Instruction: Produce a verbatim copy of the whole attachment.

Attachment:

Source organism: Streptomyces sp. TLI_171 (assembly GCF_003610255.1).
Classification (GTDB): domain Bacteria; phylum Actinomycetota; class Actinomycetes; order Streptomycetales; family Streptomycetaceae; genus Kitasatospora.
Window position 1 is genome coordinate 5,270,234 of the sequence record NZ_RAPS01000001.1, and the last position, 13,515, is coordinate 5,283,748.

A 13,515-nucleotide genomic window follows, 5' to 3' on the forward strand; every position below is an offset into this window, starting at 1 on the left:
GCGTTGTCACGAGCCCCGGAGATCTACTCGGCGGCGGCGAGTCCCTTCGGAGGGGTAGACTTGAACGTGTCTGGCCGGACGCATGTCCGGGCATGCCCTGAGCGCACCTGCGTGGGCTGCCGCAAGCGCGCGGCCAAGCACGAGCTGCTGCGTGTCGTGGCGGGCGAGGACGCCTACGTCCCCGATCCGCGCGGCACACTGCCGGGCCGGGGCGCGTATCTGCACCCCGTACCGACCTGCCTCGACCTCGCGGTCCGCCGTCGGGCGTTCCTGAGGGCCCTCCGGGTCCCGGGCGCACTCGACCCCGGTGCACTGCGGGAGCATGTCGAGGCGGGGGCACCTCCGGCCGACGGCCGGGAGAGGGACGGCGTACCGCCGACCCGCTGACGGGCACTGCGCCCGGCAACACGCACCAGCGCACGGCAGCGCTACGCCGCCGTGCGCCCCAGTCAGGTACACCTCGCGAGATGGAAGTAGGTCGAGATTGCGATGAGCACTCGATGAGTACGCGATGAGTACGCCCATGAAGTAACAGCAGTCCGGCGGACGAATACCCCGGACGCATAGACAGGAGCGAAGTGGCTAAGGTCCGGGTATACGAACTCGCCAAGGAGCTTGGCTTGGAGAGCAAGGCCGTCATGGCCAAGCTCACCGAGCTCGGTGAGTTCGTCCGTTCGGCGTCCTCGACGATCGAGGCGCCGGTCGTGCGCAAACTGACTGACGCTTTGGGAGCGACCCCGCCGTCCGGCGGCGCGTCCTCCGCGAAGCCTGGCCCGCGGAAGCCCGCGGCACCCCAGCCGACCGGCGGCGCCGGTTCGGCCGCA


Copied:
Source organism: Streptomyces sp. TLI_171 (assembly GCF_003610255.1).
Classification (GTDB): domain Bacteria; phylum Actinomycetota; class Actinomycetes; order Streptomycetales; family Streptomycetaceae; genus Kitasatospora.
Window position 1 is genome coordinate 5,270,234 of the sequence record NZ_RAPS01000001.1, and the last position, 13,515, is coordinate 5,283,748.

A 13,515-nucleotide genomic window follows, 5' to 3' on the forward strand; every position below is an offset into this window, starting at 1 on the left:
GCGTTGTCACGAGCCCCGGAGATCTACTCGGCGGCGGCGAGTCCCTTCGGAGGGGTAGACTTGAACGTGTCTGGCCGGACGCATGTCCGGGCATGCCCTGAGCGCACCTGCGTGGGCTGCCGCAAGCGCGCGGCCAAGCACGAGCTGCTGCGTGTCGTGGCGGGCGAGGACGCCTACGTCCCCGATCCGCGCGGCACACTGCCGGGCCGGGGCGCGTATCTGCACCCCGTACCGACCTGCCTCGACCTCGCGGTCCGCCGTCGGGCGTTCCTGAGGGCCCTCCGGGTCCCGGGCGCACTCGACCCCGGTGCACTGCGGGAGCATGTCGAGGCGGGGGCACCTCCGGCCGACGGCCGGGAGAGGGACGGCGTACCGCCGACCCGCTGACGGGCACTGCGCCCGGCAACACGCACCAGCGCACGGCAGCGCTACGCCGCCGTGCGCCCCAGTCAGGTACACCTCGCGAGATGGAAGTAGGTCGAGATTGCGATGAGCACTCGATGAGTACGCGATGAGTACGCCCATGAAGTAACAGCAGTCCGGCGGACGAATACCCCGGACGCATAGACAGGAGCGAAGTGGCTAAGGTCCGGGTATACGAACTCGCCAAGGAGCTTGGCTTGGAGAGCAAGGCCGTCATGGCCAAGCTCACCGAGCTCGGTGAGTTCGTCCGTTCGGCGTCCTCGACGATCGAGGCGCCGGTCGTGCGCAAACTGACTGACGCTTTGGGAGCGACCCCGCCGTCCGGCGGCGCGTCCTCCGCGAAGCCTGGCCCGCGGAAGCCCGCGGCACCCCAGCCGACCGGCGGCGCCGGTTCGGCCGCA